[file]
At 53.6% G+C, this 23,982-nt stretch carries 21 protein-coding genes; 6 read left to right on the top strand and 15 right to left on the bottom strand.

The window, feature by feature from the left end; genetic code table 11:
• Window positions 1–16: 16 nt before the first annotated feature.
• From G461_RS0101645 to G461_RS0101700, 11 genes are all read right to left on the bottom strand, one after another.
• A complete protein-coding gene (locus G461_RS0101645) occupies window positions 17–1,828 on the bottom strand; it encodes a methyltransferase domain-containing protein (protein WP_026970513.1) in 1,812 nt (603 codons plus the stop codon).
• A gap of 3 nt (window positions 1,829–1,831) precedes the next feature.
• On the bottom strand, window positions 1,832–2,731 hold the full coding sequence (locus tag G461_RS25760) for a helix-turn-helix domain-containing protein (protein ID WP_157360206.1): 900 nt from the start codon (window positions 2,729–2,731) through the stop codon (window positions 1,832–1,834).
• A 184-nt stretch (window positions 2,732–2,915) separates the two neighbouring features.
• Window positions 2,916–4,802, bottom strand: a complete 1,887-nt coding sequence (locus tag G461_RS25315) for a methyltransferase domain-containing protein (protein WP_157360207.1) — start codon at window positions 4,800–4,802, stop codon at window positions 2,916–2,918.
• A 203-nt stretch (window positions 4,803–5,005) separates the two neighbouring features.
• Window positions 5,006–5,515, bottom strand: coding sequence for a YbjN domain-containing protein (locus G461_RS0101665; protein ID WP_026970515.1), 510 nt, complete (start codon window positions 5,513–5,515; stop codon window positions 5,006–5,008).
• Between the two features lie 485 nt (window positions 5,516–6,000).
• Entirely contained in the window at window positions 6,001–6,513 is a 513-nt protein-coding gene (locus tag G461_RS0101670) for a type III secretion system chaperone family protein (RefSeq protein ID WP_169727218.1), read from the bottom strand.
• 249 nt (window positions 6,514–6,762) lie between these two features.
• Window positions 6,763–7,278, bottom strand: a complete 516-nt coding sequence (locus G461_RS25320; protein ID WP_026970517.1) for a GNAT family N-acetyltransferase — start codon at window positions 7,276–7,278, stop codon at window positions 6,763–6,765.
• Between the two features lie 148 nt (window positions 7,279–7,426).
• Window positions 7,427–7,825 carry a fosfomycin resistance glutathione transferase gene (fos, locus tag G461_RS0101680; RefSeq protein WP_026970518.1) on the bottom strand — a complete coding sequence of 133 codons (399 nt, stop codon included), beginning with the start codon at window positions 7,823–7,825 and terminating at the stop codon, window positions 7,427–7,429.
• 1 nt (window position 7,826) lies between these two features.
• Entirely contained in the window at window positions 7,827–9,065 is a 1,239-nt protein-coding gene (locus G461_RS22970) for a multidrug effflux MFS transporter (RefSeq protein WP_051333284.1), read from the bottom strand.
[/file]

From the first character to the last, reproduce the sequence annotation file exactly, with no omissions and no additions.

At 53.6% G+C, this 23,982-nt stretch carries 21 protein-coding genes; 6 read left to right on the top strand and 15 right to left on the bottom strand.

The window, feature by feature from the left end; genetic code table 11:
• Window positions 1–16: 16 nt before the first annotated feature.
• From G461_RS0101645 to G461_RS0101700, 11 genes are all read right to left on the bottom strand, one after another.
• A complete protein-coding gene (locus G461_RS0101645) occupies window positions 17–1,828 on the bottom strand; it encodes a methyltransferase domain-containing protein (protein WP_026970513.1) in 1,812 nt (603 codons plus the stop codon).
• A gap of 3 nt (window positions 1,829–1,831) precedes the next feature.
• On the bottom strand, window positions 1,832–2,731 hold the full coding sequence (locus tag G461_RS25760) for a helix-turn-helix domain-containing protein (protein ID WP_157360206.1): 900 nt from the start codon (window positions 2,729–2,731) through the stop codon (window positions 1,832–1,834).
• A 184-nt stretch (window positions 2,732–2,915) separates the two neighbouring features.
• Window positions 2,916–4,802, bottom strand: a complete 1,887-nt coding sequence (locus tag G461_RS25315) for a methyltransferase domain-containing protein (protein WP_157360207.1) — start codon at window positions 4,800–4,802, stop codon at window positions 2,916–2,918.
• A 203-nt stretch (window positions 4,803–5,005) separates the two neighbouring features.
• Window positions 5,006–5,515, bottom strand: coding sequence for a YbjN domain-containing protein (locus G461_RS0101665; protein ID WP_026970515.1), 510 nt, complete (start codon window positions 5,513–5,515; stop codon window positions 5,006–5,008).
• Between the two features lie 485 nt (window positions 5,516–6,000).
• Entirely contained in the window at window positions 6,001–6,513 is a 513-nt protein-coding gene (locus tag G461_RS0101670) for a type III secretion system chaperone family protein (RefSeq protein ID WP_169727218.1), read from the bottom strand.
• 249 nt (window positions 6,514–6,762) lie between these two features.
• Window positions 6,763–7,278, bottom strand: a complete 516-nt coding sequence (locus G461_RS25320; protein ID WP_026970517.1) for a GNAT family N-acetyltransferase — start codon at window positions 7,276–7,278, stop codon at window positions 6,763–6,765.
• Between the two features lie 148 nt (window positions 7,279–7,426).
• Window positions 7,427–7,825 carry a fosfomycin resistance glutathione transferase gene (fos, locus tag G461_RS0101680; RefSeq protein WP_026970518.1) on the bottom strand — a complete coding sequence of 133 codons (399 nt, stop codon included), beginning with the start codon at window positions 7,823–7,825 and terminating at the stop codon, window positions 7,427–7,429.
• 1 nt (window position 7,826) lies between these two features.
• Entirely contained in the window at window positions 7,827–9,065 is a 1,239-nt protein-coding gene (locus G461_RS22970) for a multidrug effflux MFS transporter (RefSeq protein WP_051333284.1), read from the bottom strand.